Reserve Bank of India to ease doing business for start-ups

Feb 2, 2016 0

MUMBAI– Reserve Bank of India (RBI) Governor Raghuram Rajan on Tuesday announced various steps to facilitate the ‘ease of doing business’ for startups.

Rajan announced a string of initiatives, while announcing the sixth bi-monthly monetary policy review here.

“In keeping with the government’s Start-up India initiative, the Reserve Bank will take steps to ease doing business and contribute to an ecosystem that is conducive for growth of start-ups,” he said in the monetary policy statement.

Raghuram Rajan

Raghuram Rajan

Rajan pointed out that the slew of RBI initiatives will include enabling framework for receiving foreign venture capital, differing contractual structures embedded in investment instruments, and deferring receipt of considerations for transfer of ownership.

The initiatives also consists facilitating ‘escrow arrangements’ and simplification of documentation and reporting procedures for start-ups, he said.

Besides, the Indian central bank aims to make it easy for start-ups to raise foreign capital and operate in India.

Start-ups across sectors will find it easy to receive foreign venture capital investments and also easily transfer shares from foreign venture capital investors to other residents and non-residents.

The RBI is also planning to permit start-ups to raise rupee denominated loans from foreigners and allow them to create innovative convertible instruments to raise funds.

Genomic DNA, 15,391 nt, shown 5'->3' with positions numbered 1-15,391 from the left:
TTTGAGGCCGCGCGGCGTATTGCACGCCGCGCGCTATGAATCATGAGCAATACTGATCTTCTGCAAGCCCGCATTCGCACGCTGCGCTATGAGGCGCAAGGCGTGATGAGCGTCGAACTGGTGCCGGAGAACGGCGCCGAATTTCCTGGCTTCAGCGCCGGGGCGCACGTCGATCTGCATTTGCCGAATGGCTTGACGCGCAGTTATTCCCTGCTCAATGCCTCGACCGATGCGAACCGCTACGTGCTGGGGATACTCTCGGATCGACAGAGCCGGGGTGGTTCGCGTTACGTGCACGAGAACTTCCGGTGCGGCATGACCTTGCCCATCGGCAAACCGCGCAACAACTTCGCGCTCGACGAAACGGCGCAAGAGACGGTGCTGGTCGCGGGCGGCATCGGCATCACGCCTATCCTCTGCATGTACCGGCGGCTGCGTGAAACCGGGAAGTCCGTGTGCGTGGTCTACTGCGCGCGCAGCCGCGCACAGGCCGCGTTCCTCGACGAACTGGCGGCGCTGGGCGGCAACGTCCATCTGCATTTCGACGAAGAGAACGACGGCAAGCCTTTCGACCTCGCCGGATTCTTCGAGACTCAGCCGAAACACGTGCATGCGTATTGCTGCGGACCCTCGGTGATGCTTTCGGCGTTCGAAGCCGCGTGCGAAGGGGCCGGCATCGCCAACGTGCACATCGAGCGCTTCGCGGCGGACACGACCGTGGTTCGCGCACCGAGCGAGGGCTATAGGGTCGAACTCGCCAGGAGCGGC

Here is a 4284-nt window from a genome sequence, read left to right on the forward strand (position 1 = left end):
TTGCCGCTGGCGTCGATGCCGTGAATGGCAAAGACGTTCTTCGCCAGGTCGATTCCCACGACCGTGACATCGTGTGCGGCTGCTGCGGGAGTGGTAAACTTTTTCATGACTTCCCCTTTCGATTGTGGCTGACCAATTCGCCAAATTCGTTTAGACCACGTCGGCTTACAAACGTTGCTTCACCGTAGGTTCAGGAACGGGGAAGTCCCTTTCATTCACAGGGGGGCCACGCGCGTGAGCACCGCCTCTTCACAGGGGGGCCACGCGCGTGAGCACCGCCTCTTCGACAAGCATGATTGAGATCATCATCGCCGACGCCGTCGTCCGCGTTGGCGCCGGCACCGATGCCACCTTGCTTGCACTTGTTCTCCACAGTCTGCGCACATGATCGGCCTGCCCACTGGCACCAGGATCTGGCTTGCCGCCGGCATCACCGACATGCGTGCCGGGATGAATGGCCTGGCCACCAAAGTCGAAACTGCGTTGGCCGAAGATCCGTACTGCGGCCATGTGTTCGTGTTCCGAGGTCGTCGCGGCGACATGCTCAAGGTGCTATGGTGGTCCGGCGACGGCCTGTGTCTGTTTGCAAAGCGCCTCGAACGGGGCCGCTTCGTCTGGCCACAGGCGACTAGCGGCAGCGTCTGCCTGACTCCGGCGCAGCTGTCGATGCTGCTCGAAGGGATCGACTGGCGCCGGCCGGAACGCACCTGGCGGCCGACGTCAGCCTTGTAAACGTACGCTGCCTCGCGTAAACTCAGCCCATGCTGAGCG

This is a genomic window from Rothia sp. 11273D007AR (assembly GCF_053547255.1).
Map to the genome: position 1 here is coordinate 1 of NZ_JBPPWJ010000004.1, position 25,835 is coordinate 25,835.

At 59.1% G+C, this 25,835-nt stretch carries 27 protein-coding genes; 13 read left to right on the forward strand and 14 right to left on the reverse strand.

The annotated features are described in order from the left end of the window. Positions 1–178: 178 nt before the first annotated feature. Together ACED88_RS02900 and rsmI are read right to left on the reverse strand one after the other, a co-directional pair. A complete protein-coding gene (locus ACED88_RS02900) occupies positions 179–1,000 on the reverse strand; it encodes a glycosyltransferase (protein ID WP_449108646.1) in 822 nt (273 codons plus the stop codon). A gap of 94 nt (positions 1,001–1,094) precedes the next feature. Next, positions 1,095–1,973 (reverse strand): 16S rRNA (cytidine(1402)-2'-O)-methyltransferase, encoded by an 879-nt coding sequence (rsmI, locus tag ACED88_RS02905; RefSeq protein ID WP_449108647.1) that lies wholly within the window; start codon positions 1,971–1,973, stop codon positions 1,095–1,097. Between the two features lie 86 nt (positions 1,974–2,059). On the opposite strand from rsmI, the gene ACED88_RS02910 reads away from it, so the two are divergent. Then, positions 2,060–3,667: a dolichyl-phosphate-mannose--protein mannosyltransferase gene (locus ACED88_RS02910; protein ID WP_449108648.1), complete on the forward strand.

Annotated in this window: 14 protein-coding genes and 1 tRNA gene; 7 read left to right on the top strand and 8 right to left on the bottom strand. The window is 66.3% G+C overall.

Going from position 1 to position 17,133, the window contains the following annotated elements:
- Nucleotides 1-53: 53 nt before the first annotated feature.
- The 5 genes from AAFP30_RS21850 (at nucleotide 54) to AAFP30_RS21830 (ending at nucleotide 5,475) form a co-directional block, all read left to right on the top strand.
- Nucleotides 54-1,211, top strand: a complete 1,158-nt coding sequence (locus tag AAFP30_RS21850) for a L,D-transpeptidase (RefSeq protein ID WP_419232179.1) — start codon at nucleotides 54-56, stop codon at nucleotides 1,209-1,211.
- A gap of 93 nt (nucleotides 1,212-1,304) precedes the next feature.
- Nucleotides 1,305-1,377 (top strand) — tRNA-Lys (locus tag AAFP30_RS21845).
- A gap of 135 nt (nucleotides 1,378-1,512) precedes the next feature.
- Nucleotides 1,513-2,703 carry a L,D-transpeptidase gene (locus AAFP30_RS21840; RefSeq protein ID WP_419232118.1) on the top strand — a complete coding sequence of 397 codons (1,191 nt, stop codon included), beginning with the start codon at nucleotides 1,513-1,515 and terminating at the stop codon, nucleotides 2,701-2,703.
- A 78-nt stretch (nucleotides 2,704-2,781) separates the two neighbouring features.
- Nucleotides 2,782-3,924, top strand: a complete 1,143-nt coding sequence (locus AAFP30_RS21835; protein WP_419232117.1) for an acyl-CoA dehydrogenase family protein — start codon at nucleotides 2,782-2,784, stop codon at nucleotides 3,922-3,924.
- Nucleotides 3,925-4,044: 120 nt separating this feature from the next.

In addition, it aims to enable startups to issue shares without cash payment through ‘sweat equity’ or other legitimate payment owned by the company, as long as the payment does not fall into the purview of the Foreign Exchange Management Act (FEMA).

Rajan said RBI is preparing a detailed statement on start-ups to be issued separately.

The start-up India campaign was started by Prime Minister Narendra Modi on January 16.

He had then announced tax rebates for the first three years, exemptions on capital gains, a corpus fund of Rs.10,000 crore and a mobile app to register startups in a day among others.

The central government is expected to bring out more incentives to promote entrepreneurship and startups in the forthcoming budget.

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Securitisation of loans key to develop small banks

Jan 22, 2016 0

NEW DELHI– While non-banking finance companies (NBFCs) in India will continue to fund through securitisation, the practice of pooling of loans will be key for developing small finance banks, Moody’s Investors Service said on Thursday.

“Securitisation will continue to be instrumental for these small Indian finance banks, as it will take time for them to develop a retail deposit franchise,” the American agency said in a report here.

Securitisation involves pooling of financial assets or loans together to create a new security, which is then sold to investors.

“At the same time, NBFCs and MFIs (micro-finance institutions) will continue to fund through securitisation as the sector grows,” Moody’s said.

The Reserve Bank of India in September 2015 granted in-principle approval to 10 entities, including eight MFIs, to operate as small finance banks.

“With the aim of promoting financial inclusion to the under-served segment, the small finance banks will accept deposits and extend credit to marginal farmers and small business units. Their mandate overlaps with the target market of MFIs,” the report added.

In both India and China, NBFCs are key providers of credit to individuals and small businesses that would otherwise have limited access to bank loans or would incur high interest for such loans, Moody’s said.

“While there are various funding avenues open to the NBFCs in India and China, securitisation has proven to be reliable and competitively priced, and is therefore an important source of the funds the NBFCs use for lending,” said Moody’s assistant vice president Georgina Lee.